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21st June 2019 was a joyous day for some of Malawi’s youth agrepreneurs. Coming from central, southern as well as northern parts of Malawi, the young agrepreneurs brought together pavilions to showcase strides and innovations that they are making in the agriculture sector in Malawi.

Being an agro-based economy, Malawi has a long history of subsistence agriculture where people have been encouraged to farm enough to make sure that their families are food secure for the entire year. Whilst many young people have been a part of this subsistence movement, there has over the past decades been frustration because of the lack of economic empowerment that the subsistence aspect brings. As a result, many young people have been crossing the borders into South Africa, Zimbabwe, Zambia and Botswana in search of greener pastures. However, it is unfortunate that whilst they are running away from fertile land that can earn them economic empowerment, stories of many young people are heard of being trafficked and many dying in the process of trying to illegally enter other countries.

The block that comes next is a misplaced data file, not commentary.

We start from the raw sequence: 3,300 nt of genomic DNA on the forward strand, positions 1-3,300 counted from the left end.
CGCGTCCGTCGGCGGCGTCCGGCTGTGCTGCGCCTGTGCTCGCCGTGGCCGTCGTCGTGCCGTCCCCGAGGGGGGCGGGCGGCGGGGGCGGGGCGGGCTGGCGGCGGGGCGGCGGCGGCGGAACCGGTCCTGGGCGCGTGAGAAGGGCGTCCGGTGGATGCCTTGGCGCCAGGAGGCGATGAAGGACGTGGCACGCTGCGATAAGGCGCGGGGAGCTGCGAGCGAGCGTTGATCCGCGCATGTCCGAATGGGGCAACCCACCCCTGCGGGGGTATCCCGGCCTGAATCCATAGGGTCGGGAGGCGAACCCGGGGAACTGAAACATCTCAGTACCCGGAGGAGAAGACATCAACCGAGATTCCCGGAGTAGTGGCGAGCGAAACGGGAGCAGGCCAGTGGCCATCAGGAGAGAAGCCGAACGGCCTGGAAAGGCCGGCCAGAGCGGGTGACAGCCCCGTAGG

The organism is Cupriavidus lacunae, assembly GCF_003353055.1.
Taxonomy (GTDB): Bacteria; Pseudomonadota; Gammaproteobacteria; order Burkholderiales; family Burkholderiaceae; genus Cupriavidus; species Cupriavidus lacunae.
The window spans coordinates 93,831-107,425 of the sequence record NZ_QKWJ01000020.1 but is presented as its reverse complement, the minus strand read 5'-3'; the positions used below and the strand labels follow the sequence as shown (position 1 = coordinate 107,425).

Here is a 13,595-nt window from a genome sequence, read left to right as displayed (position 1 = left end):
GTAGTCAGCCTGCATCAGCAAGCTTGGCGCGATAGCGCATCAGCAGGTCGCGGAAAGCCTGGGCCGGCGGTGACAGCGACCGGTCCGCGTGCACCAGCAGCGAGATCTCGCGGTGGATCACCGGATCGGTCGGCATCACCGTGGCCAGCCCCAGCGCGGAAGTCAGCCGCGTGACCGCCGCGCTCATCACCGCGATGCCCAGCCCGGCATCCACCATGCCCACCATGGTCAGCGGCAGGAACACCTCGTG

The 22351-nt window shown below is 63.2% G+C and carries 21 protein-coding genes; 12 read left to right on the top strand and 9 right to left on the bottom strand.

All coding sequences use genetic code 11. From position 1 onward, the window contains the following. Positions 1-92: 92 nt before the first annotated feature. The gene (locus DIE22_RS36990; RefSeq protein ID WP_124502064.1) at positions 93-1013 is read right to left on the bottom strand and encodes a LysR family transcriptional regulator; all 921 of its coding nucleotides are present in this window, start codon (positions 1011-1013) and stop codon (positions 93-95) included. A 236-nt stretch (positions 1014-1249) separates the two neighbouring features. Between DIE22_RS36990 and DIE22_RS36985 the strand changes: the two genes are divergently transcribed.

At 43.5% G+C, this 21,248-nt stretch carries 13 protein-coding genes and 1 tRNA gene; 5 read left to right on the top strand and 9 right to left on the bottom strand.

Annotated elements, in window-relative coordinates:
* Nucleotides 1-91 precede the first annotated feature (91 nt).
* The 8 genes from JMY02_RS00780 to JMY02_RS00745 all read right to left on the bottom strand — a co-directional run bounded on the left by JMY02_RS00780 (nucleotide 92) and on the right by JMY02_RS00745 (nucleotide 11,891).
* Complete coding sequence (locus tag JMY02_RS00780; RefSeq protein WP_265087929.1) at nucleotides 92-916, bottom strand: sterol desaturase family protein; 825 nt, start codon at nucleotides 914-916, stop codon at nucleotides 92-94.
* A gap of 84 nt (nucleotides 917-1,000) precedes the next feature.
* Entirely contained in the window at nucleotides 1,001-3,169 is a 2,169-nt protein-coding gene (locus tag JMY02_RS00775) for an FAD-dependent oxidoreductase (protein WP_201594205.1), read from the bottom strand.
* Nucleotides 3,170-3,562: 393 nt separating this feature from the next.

Whilst subsistence agriculture has sustained many families since independence, it has not been much of help in terms of economic empowerment. The use of a hoe hasn’t helped either and it is very difficult to make use of a vast agricultural land using a hoe. It would be very expensive on the part of the farmer as well as labour intensive. AICC together with Network for Youth and Development (NfYD) and Wealth Magazine therefore, hosted a youth agrepreneurship summit to help the young farmers by harnessing new skills, technologies and approaches. The summit was organized with the understanding that greater access to agribusiness enterprises, youth can become the driving force of agricultural transformation. With right skills, improved access to credit and an enabling environment, young African men and women can become the proud owners of profitable agribusiness enterprises. In the end, the success of young entrepreneurs can help address such serious social issues as the rural and regional migration and soaring youth unemployment and curtail the associated risks to society.


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